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Local setters proud to represent their country in NORCECA U19 Continental Championships

Local setters proud to represent their country in NORCECA U19 Continental Championships
Newport Harbor High setter Joe Karlous, seen here in a match on May 24, helped the U.S. youth national team earn a silver medal in the NORCECA U19 Continental Championships in Costa Rica in June. Team USA qualified for the FIVB World Championships. (File Photo)

As established starters in Sunset League boys’ volleyball, Huntington Beach High’s Aidan Knipe and Newport Harbor’s Joe Karlous have almost played their way into becoming household names.

The setters recently finished their junior seasons, with each helping their schools to achieve a modicum of success. Karlous’ Sailors went undefeated until the CIF Southern Section Division 1 title match, while Knipe’s Oilers reached the Division 1 quarterfinals for the sixth year in a row.

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Competitive jealousies were a non-issue for the two when they found themselves joining forces on Team USA’s youth national team for the NORCECA U19 Continental Championships in June.

“We both knew that we were going to get equal playing time, we both were going to get the same chance,” Karlous said. “It didn’t matter who started. It just mattered that we qualified for World Championships and we get to the finals.”

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Team USA went 4-2 in the tournament, which was held in San Jose, Costa Rica. Karlous said he had never traveled out of the country, and eyes locked in on the players from the time they landed in the airport.

“We come off the plane, and the Cuban team is right next to us,” Karlous recalled. “Everyone’s just kind of staring at each other, giving each other dirty looks.”

The tale of the teams’ initial encounter does not do justice to how their relationship transformed. By the end of their time in Costa Rica, the two teams had not only emerged as the top two competitors at the tournament, but they had started a respectful and friendly dialogue.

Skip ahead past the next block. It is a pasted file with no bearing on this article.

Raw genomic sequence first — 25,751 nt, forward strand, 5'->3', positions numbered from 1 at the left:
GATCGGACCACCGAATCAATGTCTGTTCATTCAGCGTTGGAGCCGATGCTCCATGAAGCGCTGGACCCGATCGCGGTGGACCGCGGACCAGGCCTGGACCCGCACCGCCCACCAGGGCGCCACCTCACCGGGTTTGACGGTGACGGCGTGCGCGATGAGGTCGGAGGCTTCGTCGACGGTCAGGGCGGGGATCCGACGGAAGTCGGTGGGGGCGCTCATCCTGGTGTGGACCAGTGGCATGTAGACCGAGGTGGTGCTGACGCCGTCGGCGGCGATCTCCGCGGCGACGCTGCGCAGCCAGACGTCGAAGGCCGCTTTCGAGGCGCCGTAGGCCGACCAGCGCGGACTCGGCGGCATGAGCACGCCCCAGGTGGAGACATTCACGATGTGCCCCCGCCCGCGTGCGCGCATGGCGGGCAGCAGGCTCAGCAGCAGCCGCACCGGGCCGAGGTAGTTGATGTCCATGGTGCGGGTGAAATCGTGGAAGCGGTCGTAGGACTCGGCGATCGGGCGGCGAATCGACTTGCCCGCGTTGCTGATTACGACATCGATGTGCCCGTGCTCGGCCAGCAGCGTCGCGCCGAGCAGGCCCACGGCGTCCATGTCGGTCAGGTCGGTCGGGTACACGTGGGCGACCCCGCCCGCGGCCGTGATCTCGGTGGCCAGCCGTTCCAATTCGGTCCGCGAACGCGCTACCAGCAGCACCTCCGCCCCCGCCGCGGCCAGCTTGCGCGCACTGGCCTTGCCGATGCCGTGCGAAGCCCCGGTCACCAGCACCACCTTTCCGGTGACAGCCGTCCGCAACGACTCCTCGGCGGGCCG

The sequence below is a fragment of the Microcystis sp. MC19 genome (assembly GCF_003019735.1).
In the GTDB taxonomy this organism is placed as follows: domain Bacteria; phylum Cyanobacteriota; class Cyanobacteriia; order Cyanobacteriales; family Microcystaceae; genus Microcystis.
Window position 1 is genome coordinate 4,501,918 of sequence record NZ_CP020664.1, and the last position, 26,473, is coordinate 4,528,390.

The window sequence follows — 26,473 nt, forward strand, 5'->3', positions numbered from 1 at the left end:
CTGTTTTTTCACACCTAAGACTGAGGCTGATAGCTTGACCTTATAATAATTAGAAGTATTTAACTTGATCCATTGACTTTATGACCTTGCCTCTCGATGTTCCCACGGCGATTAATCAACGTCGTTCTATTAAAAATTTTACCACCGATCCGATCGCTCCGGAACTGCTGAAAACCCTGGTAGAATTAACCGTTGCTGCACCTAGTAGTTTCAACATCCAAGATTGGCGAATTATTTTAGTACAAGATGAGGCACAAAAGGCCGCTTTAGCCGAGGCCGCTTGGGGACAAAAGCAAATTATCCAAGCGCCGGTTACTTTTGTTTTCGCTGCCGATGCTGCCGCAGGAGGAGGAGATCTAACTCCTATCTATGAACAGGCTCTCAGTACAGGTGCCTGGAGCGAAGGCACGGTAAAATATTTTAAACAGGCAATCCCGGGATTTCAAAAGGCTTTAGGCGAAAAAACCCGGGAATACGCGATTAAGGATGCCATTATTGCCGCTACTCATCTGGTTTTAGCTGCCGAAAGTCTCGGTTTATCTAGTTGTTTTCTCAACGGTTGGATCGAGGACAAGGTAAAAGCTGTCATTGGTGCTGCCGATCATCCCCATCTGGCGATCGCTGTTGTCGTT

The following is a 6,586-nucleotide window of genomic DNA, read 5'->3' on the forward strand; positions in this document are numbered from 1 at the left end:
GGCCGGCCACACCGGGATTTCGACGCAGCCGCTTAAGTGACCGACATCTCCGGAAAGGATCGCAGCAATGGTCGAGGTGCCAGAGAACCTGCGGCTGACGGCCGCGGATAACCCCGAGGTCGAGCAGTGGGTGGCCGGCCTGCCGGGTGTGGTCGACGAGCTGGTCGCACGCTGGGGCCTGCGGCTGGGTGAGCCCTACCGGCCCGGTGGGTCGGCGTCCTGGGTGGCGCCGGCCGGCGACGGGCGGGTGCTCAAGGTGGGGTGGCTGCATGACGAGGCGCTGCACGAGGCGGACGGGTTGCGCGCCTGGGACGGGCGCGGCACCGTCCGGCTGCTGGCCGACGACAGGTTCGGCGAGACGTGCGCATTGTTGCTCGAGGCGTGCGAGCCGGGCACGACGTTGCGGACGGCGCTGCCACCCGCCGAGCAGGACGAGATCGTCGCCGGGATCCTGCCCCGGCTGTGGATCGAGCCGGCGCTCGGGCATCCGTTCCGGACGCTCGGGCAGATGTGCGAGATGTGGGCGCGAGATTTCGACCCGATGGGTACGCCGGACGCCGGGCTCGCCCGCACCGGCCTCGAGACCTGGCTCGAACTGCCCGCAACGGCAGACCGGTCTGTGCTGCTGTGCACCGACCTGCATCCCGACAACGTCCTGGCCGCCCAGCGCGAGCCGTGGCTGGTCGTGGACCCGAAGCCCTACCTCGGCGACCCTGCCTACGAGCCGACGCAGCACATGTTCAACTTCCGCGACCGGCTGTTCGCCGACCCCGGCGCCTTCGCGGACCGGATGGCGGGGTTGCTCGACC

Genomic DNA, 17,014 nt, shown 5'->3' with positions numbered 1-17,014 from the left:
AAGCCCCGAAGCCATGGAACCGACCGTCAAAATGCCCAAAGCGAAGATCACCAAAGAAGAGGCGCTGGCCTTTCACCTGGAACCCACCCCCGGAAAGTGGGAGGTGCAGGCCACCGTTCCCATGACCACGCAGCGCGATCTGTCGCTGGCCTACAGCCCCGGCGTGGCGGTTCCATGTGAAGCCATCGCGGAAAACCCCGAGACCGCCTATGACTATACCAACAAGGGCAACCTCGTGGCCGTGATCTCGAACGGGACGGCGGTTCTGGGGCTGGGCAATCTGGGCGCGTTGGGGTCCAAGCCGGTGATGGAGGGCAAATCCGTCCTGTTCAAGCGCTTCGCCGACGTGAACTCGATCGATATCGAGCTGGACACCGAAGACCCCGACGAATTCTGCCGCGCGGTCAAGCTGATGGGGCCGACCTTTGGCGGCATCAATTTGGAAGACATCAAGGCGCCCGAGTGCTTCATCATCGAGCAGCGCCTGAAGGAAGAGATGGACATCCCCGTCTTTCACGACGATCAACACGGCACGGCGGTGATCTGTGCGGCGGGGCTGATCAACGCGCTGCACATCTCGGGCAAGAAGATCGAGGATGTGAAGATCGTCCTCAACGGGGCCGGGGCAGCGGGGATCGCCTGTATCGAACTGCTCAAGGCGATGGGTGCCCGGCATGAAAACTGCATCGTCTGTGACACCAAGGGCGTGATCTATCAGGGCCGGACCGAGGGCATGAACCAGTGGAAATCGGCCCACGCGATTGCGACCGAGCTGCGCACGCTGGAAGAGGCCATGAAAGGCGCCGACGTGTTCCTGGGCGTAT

“We became friends with them off the court,” Knipe said of interacting with the Cuban youth national team. “We started talking to them through a translator. They were talking about how they have been training for the past year and a half or so, six out of the seven days of the week for multiple hours of the day.

“It was crazy to think that we were able to even come close to the level that they were at with only a couple of days of training.”

Huntington Beach High setter Aidan Knipe, seen here in a match on May 10, started for the U.S. youth national team in the final of the NORCECA U19 Continental Championships against Cuba.
Huntington Beach High setter Aidan Knipe, seen here in a match on May 10, started for the U.S. youth national team in the final of the NORCECA U19 Continental Championships against Cuba. (File Photo)

Both of Team USA’s losses came against Cuba. In pool play, Cuba topped the United States 25-19, 25-19, 28-26. In the final, Cuba again swept by a score of 25-17, 25-17, 25-20.

In earning a silver medal at the NORCECA U19 Continental Championships, the United States earned a spot in the 2019 FIVB World Championship.

The local setting duo marveled at the chance to represent their country, with the Long Beach State-committed Knipe calling his selection to the U.S. youth national team one of his proudest moments.

“My most proud moment playing there, I think, was every time the national anthem was played, and I got to stand in the line with my name on the back of my USA jersey,” Knipe said. “It was incredible.

“It felt like a little, mini Olympics on a small scale. It felt like it was just high-level international volleyball.”

Karlous echoed Knipe’s sentiments, describing standing in a line with his teammates during the national anthem as “the coolest experience that I’ve ever had.”

The United States posted wins against Guatemala (25-23, 25-14, 25-18), Honduras (25-16, 25-15, 25-14), Nicaragua (25-21, 25-14, 25-13) and Puerto Rico (25-17, 25-19, 25-20).

USA Volleyball announced the 20 players that made the youth national training team on May 10. Edison libero and UCLA commit Cole Power was among those selected who did not make the final cut.

“The margins were slim, and Mason [Briggs] ended up beating him out, but he was a great libero,” Knipe said of Power. “He passed well, he played defense well, and he was dominant throughout the camp.”

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